In 1998 I still thought the whole internet was the list of links on the Yahoo! homepage. There wasn’t much there for eight-year-old me, no original Animorphs content, no swordfights, so mostly I just logged on to listen to the sound of the modem connecting. That muddy and somehow organic sequence scratched the exact region of my brain that facial tics were always reaching for. The introductory warbles, the single piercing tone, the annnng, the AAAAAH, the weeoweeoowuh into the explosion of white noise. It sounded absurd—my family liked to laugh at it—but you also felt that a real struggle was going on, and it was a relief to hear it resolve.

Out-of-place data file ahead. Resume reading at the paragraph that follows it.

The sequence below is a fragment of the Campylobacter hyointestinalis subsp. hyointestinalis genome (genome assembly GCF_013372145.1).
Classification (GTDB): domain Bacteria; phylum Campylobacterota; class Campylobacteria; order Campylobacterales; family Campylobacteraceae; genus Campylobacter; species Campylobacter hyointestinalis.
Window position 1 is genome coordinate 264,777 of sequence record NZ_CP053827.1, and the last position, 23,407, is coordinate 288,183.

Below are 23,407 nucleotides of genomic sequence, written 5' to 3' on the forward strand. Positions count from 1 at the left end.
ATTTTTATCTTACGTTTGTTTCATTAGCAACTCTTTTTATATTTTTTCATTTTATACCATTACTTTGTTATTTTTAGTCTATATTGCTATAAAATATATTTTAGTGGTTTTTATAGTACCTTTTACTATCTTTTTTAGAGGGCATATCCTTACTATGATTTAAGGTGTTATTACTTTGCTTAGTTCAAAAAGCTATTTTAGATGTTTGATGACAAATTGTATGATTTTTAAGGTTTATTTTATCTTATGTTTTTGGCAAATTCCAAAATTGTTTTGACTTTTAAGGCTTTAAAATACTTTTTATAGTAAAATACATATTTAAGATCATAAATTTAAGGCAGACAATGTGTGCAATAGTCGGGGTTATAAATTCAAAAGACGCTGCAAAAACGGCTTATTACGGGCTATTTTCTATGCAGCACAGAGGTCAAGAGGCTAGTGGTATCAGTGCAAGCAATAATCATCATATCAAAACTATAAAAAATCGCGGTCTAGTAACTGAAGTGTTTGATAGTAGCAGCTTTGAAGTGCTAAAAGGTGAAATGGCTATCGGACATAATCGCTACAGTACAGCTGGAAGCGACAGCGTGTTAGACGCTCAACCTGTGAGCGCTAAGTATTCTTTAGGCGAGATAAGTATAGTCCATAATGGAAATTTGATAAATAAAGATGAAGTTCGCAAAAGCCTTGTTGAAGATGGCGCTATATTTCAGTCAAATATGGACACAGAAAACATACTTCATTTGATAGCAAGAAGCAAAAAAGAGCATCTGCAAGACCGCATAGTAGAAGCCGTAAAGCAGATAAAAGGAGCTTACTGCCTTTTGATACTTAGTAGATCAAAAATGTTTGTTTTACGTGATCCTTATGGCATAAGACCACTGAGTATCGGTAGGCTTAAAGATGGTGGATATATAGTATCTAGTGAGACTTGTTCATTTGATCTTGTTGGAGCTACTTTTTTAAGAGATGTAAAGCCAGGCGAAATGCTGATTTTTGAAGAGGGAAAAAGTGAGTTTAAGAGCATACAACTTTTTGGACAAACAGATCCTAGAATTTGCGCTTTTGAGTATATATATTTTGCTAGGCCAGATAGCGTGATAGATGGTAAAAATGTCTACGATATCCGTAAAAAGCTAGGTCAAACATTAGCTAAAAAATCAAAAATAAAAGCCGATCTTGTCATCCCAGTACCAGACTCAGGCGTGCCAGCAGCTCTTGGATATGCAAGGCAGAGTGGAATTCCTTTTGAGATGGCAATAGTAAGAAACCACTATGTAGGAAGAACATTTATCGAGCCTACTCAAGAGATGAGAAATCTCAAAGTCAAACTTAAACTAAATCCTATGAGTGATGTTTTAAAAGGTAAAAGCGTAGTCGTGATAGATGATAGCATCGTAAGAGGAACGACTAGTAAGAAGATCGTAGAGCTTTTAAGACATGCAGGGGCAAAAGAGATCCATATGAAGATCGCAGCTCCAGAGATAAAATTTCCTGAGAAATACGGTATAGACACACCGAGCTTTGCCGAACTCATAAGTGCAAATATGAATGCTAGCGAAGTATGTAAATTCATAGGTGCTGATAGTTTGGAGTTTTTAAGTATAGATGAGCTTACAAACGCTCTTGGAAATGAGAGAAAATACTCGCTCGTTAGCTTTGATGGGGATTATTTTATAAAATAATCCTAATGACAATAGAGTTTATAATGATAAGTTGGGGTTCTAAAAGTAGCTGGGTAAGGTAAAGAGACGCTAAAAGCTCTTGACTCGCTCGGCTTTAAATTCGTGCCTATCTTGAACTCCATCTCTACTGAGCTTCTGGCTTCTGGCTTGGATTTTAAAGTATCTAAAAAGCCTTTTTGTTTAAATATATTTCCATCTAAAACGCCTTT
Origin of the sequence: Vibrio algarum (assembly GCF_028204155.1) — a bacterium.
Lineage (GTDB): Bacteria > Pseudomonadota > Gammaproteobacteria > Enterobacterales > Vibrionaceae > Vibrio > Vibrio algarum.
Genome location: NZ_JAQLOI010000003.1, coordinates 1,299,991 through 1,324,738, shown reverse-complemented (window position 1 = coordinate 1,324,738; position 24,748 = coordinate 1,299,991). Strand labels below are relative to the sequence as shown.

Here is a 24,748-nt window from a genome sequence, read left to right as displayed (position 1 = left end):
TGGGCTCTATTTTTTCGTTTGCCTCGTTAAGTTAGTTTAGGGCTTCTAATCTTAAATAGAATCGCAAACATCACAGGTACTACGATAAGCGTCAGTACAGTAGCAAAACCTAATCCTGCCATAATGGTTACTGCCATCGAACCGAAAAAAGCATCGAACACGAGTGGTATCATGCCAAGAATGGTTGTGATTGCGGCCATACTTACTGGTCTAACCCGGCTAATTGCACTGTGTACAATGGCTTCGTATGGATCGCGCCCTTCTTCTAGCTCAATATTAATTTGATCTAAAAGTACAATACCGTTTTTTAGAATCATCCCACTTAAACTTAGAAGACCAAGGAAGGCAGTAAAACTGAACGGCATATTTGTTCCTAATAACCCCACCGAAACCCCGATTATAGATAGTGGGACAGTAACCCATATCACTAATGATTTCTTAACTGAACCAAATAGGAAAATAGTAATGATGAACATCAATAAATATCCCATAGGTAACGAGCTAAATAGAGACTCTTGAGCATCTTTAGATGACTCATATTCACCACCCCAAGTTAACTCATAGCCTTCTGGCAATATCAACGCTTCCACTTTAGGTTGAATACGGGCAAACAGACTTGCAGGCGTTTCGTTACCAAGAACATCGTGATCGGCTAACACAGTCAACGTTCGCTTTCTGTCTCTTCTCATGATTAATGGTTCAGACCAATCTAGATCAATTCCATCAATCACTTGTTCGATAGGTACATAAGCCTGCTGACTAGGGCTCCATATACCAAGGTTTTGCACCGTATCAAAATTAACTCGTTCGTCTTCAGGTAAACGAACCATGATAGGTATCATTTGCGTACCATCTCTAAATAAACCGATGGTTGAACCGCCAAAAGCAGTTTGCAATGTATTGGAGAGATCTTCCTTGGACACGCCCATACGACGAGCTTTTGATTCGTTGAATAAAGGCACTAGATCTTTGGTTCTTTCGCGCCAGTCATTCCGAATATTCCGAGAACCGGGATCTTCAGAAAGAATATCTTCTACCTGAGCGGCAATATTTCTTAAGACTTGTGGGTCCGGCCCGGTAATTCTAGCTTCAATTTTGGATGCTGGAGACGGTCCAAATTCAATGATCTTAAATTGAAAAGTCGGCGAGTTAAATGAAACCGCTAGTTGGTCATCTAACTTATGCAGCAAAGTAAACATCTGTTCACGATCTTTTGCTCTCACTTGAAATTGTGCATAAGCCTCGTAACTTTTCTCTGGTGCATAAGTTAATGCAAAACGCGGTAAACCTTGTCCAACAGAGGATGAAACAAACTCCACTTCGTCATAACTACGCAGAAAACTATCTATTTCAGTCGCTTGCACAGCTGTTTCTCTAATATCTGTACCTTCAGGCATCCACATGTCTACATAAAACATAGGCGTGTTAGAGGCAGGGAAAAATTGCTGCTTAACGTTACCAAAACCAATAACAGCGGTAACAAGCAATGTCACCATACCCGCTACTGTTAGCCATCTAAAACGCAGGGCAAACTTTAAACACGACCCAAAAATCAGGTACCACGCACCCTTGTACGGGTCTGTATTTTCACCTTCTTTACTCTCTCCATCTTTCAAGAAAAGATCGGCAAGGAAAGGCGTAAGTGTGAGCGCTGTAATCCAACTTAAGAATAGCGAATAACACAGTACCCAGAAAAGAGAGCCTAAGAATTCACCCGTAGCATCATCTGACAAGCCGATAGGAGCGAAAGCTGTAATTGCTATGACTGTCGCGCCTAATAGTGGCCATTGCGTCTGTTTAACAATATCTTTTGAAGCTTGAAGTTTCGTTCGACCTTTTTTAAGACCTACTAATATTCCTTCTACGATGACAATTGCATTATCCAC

I only recently learned that this sound wasn’t some byproduct of a connection happening deep inside the computer, but the conversation itself: two 56k modems talking over phone lines, a medium designed a century earlier to carry only the slim range of frequencies (300 – 3,300 Hz) needed for the human voice. We laughed and imitated the sounds, but it was our own vocal ranges the modems were made to imitate as they set parameters and negotiated rates of transfer. And that rush of noise wasn’t a symbol of success or the end of the dialogue. It was what throughput sounded like. It was the web.

Annnng, AAAAAH, weeoweeoowuh PSSHHHHHHH. Andrew Blevins is a writer living in Brooklyn.